Original image from : Chatterbox (1926, Children's Annual), published by Wells Gardner, Darton & Co., London 1926.

Monday, June 22, 2009

Black + White (Shades of Grey)

I have 3 paper collages in the upcoming Black + White (Shades of Grey) show at Pigment Gallery in the CBD. None have been exhibited before and one was created especially for this.

Left to right details from;
Hopping Mouse,
Wild World,
Spectacled Bat.

Opening night: Thursday 25 June 5.30 – 8pm
25 June to 11 July 2009
Pigment Gallery
Level 2
Nicholas Building
37 Swanston St
Corner of Flinders Lane.
Enter via Cathedral Arcade, stairs or elevator.

More of my art here.

Tuesday, June 16, 2009

My Japanese Ceramics Part 1; Pink Fish Salt Shaker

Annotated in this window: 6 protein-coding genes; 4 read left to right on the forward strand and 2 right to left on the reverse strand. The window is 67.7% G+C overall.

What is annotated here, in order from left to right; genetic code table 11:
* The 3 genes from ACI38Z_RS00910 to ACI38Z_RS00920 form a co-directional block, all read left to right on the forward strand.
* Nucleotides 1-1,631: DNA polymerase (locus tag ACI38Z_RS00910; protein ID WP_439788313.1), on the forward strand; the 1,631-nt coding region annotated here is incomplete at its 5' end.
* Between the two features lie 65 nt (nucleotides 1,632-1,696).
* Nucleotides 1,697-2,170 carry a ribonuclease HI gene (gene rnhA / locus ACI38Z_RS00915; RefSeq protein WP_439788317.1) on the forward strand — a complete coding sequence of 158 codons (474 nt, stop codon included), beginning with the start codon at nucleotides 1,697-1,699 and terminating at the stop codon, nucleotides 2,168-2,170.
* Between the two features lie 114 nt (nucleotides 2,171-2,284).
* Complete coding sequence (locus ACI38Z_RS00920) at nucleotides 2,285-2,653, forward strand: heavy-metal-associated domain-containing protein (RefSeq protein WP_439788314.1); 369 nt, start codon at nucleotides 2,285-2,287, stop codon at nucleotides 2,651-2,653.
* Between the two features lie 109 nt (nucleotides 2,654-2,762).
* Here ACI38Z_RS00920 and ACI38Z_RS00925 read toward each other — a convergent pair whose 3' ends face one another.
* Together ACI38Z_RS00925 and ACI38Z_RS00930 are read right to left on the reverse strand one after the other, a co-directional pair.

How many items does it take to call a group of things a collection? Three or four is probably too few, so I won't claim that I have a collection of Japanese ceramics. One of the many things I appreciate in Japanese art is the way the artists capture the essence of an animal in a depiction - the following being a good example.

I'm not sure how old this solitary, Japanese salt shaker is. Circa mid 20th C? It's one of those random quirky objects my father or brother got at a market, I spotted and claimed for my own. I like: the fluidity of its form; the typical piscine, pouty facial expression; the subtility of the glaze. I did a spot of googling and found a complete pair in black. Generally salt shakers have fewer holes so at least this confirms I have the salt and not the pepper.


Sunday, June 14, 2009

London Tubes, 1926

Building a London Tube Station Tunnel.

Building a London Tube Station Tunnel, detail.

An underground Wonder
'These intricate tubes (near Mornington Crescent, London, N.W.) were so accurately laid that when they were joined up (after being started from each end) they fitted within a quarter of an inch. A hundred and sixty trains pass through them in an hour between North and South London.'